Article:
LAND values for cattle stations on the remote Cape York Peninsula in far north Queensland have remained much the same for the past 10 years, but there’s probably no better time to sell, market watchers say.
After a considerable drought in large-scale listings in the region, rural property agent TopX FNQ has listed more than 4000sq km of cattle country in the Musgrave Station region in the past couple of weeks.
The listings include:
- 230,000ha Holroyd River Station – Beef cattle breeding operation on a large scale with future potential for tourism and protein production. Located 530km north-west of Mareeba or two hours from Musgrave/Coen. Carrying capacity 18,000 head. Holroyd River includes the largest nature refuge in Queensland, taking in nationally-recognised wetlands, threatened vegetation communities and threatened plant and animal species. In 2010, owner D’Arcy Thomas Byrnes won a top environmental commendation at the Premier’s ClimateSmart Sustainability Awards for fencing-off sensitive wetland areas to prevent cattle access, establishing new off-stream watering points for stock, monitoring and controlling pest animals and improving plantings.
- 121,406ha Yarraden Station – Beef cattle breeding operation, 440km north of Mareeba or two hours from Musgrave/Coen. Owned by the same vendor as Holroyd River, Yarraden has a carrying capacity 8000 cattle. It will be offered separately or conjointly with Holroyd Station, together with a domestic licensed meatworks facility at Rocky Creek on the Atherton Tableland and two butcher shops in Cairns for a WIWO POA.
- 64,700ha Strathaven Station – Breeder block, criss-crossed by three Peninsula river systems, 470 km north-west of Mareeba and 70km west of Musgrave. Sale includes 3500 head, but carrying capacity is 3800.
TopX property agent John Friend, who services the remote Cape York region across to Croydon, Normanton, Laura, Cooktown and Karumba in the Gulf, said the three sales coincide with mustering.
“I advise property owners who are considering selling to do so during mustering season – when cattle are in the yards and staff are busy,” he said.
The season often dictates the timing of a property marketing campaign in the Peninsula region. It allows potential buyers or investors to access the properties from now to the start of the wet season. In fact, they can follow the cattle being trucked south to the meatworks, right up to the point of sale/and into retail/wholesale sector.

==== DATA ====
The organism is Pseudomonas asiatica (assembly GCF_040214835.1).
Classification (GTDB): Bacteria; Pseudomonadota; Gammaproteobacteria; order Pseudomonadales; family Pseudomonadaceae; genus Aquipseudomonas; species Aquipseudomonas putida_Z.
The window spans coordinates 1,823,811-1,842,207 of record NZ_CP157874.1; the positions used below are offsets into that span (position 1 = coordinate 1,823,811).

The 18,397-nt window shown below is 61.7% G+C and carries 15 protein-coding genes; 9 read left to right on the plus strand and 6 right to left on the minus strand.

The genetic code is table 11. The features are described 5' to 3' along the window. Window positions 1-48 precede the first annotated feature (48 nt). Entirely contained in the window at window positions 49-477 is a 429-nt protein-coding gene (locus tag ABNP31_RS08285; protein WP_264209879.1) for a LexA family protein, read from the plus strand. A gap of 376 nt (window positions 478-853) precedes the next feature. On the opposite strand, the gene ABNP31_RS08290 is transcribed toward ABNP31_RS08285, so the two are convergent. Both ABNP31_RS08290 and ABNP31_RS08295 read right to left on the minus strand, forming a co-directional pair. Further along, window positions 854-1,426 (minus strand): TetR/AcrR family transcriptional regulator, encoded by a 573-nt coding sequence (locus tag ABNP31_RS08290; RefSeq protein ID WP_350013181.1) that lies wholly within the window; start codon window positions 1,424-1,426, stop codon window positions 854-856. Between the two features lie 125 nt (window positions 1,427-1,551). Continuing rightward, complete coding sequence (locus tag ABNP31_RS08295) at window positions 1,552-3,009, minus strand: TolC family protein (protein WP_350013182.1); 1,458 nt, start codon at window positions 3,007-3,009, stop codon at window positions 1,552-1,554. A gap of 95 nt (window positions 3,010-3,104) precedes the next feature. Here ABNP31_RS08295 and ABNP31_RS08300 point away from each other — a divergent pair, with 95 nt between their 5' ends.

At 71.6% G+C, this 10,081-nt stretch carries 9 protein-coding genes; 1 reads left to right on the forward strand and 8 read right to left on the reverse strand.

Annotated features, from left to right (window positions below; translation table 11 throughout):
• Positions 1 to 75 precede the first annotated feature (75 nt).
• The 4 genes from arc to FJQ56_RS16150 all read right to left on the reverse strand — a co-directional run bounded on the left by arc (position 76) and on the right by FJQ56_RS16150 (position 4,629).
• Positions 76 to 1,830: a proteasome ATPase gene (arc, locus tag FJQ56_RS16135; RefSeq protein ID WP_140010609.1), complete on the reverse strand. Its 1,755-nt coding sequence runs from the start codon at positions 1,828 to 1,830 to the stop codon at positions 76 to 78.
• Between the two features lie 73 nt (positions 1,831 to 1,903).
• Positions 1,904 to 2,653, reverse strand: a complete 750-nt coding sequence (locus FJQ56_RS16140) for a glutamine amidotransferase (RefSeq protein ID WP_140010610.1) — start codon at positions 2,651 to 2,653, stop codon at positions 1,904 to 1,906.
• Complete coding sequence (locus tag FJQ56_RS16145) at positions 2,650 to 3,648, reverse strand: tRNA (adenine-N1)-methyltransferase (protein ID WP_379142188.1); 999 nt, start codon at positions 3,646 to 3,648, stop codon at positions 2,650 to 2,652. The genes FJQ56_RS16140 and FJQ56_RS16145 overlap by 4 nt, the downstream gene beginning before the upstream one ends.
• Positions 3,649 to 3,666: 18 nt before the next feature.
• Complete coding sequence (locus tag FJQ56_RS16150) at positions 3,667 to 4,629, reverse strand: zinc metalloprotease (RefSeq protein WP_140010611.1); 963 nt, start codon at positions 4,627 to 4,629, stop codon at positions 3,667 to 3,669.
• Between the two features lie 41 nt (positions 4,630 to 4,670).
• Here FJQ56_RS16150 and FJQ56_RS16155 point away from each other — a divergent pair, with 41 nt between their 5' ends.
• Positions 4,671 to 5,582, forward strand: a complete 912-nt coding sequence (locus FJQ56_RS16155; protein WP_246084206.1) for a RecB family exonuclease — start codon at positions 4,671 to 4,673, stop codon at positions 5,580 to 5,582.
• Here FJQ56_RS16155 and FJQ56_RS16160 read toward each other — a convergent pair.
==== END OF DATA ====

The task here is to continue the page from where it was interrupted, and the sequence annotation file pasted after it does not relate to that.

The Byrnes family, which owns Holroyd River and Yarraden Stations, have for many years run a vertically-integrated beef operation including the Rocky Creek meatworks located between Mareeba and Atherton. The plant is run in conjunction with the company’s two cattle stations and two retail butchery outlets in Cairns, together with a meat wholesale business.
Determining an individual value for Holroyd River or Yarraden Stations, together with the meatworks and retail shops is difficult to determine, according to Mr Friend, but the entire operation is expected to achieve more than $30 million.
Because all three properties are located on the Cape York Peninsula and are a five-hour drive from Cairns, Mr Friend said interested overseas parties were likely to fly into the stations.
“I plan to remain on property from Monday to Friday and drive people between the holdings, which are just a couple of hours apart,” he said.
While it is still early days, there is plenty of interest in the three Cape York stations with inquiry so far from China, Malaysia and several large Australian corporates.
Mr Friend said the two owners (of the three properties) were selling for family reasons.
“Those reasons may have been put on hold if there wasn’t industry certainty, driven by the current confidence in beef and the China-Australia Free Trade Agreement,” he said.
Mr Friend explained when Strathaven’s vendor Anthony Elliott, who has considerable investments in northern and western Queensland, purchased the property six years ago, he rebuilt it from top to bottom.
To fully-utilise Strathaven, he invested in new fencing, new steel yards and new machinery sheds. He also built two new houses – one for the manager and one for himself.
Cattle numbers determine property value
It is interesting to note what dictates property value in the region.
Mr Friend said the land component had remained much the same and the country had the same production figures as it did 10 years ago.
“But what’s making these properties more attractive is the number of cattle that will be involved in the sale,” he said.
“The value of Cape York cattle stations will have doubled in 10 years simply because there are larger numbers of cattle involved, and cattle are worth more. Strathaven should make $12 per hectare, fully stocked on a walk-in walk-out basis, with the new improvements.
Mr Friend said far north Queensland experienced a similar property market about 15 years ago.